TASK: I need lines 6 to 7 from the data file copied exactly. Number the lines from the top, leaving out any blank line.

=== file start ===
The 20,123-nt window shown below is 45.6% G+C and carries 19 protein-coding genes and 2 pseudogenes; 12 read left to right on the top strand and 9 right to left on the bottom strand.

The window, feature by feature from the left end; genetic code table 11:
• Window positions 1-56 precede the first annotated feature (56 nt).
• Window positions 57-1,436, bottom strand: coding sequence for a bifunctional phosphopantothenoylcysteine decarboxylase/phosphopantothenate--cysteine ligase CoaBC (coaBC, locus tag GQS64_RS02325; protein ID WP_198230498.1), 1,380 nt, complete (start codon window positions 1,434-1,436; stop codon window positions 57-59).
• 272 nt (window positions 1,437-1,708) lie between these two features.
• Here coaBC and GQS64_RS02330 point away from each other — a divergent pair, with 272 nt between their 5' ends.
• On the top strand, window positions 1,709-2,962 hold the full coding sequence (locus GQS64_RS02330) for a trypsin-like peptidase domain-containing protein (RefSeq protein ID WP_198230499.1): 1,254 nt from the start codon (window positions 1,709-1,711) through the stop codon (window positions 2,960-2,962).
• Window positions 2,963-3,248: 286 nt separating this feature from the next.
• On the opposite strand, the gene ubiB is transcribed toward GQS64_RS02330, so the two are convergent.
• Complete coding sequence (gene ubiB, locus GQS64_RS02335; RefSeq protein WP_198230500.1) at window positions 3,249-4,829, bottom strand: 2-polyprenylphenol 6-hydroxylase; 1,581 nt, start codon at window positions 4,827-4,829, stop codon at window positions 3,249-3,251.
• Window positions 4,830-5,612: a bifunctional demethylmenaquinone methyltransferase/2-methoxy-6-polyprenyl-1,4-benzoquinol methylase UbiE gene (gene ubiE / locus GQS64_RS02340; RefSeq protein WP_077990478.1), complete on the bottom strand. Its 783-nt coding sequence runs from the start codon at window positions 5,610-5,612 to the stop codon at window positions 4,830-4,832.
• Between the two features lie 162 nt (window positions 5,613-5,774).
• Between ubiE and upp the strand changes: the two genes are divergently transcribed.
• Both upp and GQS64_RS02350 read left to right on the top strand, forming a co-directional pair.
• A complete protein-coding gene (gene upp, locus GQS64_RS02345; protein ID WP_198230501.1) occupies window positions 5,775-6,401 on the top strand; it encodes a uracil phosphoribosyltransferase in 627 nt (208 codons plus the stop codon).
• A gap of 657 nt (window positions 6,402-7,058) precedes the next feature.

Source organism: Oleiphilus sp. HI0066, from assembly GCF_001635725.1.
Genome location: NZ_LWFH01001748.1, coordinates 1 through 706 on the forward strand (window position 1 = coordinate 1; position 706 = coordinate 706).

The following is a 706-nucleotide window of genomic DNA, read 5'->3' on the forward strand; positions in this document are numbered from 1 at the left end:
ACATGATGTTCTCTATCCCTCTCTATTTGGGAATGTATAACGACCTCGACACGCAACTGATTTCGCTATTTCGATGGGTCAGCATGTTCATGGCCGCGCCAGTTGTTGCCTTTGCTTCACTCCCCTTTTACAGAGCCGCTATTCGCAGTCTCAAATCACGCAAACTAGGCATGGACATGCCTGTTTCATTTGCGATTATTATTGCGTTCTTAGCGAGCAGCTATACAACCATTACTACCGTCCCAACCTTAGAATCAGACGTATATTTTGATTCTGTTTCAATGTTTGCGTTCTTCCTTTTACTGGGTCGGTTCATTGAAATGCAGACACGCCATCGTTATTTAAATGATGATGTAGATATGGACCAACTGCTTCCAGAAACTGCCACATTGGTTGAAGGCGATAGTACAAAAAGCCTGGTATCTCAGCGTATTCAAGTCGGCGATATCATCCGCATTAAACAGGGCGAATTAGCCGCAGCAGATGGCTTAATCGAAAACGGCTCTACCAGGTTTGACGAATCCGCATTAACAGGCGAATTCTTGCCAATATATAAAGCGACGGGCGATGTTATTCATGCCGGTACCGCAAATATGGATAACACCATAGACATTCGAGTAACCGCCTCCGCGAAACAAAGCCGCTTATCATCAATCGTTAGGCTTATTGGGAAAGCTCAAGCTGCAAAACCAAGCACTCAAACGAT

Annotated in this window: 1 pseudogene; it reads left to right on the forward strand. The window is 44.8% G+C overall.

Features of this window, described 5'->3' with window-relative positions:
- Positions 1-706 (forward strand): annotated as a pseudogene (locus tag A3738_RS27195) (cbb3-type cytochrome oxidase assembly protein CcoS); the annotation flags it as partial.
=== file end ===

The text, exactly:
• Here coaBC and GQS64_RS02330 point away from each other — a divergent pair, with 272 nt between their 5' ends.
• On the top strand, window positions 1,709-2,962 hold the full coding sequence (locus GQS64_RS02330) for a trypsin-like peptidase domain-containing protein (RefSeq protein ID WP_198230499.1): 1,254 nt from the start codon (window positions 1,709-1,711) through the stop codon (window positions 2,960-2,962).